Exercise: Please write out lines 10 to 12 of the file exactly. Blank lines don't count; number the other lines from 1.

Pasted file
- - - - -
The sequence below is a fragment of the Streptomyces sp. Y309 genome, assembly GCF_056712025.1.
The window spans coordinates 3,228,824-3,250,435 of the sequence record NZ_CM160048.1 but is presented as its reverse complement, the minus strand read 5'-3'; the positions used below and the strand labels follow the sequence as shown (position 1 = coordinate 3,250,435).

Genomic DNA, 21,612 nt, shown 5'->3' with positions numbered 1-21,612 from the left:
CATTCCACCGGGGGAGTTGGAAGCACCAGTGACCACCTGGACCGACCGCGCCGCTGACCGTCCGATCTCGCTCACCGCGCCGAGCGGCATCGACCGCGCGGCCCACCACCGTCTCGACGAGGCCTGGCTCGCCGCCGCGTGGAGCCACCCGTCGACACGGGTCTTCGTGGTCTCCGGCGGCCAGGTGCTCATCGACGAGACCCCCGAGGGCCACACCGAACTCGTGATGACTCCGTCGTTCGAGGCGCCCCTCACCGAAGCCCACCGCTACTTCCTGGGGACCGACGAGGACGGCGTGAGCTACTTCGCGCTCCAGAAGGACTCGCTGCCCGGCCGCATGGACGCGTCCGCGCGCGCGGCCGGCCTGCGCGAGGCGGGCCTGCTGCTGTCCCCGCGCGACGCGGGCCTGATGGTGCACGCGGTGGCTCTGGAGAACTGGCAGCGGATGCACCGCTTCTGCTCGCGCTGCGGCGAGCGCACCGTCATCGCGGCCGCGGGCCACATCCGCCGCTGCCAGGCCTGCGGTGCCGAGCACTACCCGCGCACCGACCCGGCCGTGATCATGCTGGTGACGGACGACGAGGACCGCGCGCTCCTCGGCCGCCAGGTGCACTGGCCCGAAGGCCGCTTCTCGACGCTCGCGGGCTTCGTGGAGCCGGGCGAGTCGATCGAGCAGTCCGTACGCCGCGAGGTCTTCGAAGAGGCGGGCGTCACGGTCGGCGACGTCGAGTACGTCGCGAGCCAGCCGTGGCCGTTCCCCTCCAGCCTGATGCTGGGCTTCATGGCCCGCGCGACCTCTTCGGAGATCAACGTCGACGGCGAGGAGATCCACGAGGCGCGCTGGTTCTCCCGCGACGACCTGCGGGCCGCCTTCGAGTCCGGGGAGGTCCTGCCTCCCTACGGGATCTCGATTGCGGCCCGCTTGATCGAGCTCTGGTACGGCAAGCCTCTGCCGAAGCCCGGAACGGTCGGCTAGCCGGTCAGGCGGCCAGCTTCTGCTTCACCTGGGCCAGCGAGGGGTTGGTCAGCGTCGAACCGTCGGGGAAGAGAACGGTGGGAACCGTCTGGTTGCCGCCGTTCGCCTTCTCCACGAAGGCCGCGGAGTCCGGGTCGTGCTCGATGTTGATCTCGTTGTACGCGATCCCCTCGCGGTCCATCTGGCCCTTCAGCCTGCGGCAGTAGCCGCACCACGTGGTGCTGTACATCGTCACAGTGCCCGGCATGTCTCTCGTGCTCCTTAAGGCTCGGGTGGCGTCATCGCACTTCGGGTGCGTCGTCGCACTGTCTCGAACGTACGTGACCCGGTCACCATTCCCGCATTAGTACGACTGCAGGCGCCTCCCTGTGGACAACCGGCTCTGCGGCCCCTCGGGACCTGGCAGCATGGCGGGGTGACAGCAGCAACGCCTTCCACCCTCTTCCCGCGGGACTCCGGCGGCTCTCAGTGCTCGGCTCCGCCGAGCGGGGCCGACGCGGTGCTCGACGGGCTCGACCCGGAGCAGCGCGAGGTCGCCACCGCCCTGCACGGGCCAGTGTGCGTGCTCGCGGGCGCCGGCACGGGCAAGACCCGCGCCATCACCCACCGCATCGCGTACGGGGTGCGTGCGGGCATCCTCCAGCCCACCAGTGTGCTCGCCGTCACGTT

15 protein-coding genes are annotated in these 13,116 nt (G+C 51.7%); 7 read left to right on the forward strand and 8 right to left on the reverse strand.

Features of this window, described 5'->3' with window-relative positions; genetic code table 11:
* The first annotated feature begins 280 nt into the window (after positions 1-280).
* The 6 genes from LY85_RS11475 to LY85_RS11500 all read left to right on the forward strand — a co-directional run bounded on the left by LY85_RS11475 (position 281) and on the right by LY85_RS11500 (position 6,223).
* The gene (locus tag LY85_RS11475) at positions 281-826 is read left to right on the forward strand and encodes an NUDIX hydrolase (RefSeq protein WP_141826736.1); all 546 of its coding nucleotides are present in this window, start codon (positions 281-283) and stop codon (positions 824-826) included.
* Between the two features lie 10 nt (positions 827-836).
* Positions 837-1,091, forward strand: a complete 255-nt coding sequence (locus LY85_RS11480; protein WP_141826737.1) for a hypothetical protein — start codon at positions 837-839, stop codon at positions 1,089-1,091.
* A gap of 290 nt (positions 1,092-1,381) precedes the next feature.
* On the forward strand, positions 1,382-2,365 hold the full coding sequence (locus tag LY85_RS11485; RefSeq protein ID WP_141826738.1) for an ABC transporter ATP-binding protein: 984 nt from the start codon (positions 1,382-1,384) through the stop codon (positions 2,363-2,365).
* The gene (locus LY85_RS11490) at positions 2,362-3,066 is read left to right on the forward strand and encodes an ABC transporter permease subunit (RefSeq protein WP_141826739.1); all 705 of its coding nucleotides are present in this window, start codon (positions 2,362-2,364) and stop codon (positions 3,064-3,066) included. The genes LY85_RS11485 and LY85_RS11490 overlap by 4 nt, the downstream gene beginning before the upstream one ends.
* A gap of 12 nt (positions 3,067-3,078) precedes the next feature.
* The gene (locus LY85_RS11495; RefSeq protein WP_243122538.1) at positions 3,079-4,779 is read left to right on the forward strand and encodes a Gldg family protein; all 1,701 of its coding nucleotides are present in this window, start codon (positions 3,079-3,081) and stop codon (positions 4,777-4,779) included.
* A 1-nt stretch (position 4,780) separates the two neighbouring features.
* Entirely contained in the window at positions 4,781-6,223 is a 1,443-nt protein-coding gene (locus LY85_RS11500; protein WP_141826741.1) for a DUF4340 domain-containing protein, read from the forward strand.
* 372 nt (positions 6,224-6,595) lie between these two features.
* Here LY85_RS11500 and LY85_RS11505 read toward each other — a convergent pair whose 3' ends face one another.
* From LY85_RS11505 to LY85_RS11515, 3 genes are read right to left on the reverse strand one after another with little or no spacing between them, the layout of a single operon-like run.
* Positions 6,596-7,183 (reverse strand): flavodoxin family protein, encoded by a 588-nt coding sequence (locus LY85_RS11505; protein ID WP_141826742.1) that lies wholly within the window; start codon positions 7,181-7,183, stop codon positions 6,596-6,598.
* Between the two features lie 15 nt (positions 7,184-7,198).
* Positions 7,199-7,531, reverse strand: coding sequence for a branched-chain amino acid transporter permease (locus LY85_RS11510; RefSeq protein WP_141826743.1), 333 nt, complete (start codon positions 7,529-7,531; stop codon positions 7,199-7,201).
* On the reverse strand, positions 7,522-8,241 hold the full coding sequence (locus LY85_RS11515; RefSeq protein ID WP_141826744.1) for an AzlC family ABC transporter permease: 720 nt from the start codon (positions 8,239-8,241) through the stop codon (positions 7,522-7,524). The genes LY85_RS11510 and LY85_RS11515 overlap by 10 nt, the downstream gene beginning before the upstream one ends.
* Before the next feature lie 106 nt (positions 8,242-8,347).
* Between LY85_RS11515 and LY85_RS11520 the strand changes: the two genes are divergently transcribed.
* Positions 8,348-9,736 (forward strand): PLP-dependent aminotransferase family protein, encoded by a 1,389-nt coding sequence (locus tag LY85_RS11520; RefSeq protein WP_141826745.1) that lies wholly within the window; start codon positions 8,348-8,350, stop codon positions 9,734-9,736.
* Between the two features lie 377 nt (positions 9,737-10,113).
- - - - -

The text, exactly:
* Between the two features lie 10 nt (positions 827-836).
* Positions 837-1,091, forward strand: a complete 255-nt coding sequence (locus LY85_RS11480; protein WP_141826737.1) for a hypothetical protein — start codon at positions 837-839, stop codon at positions 1,089-1,091.
* A gap of 290 nt (positions 1,092-1,381) precedes the next feature.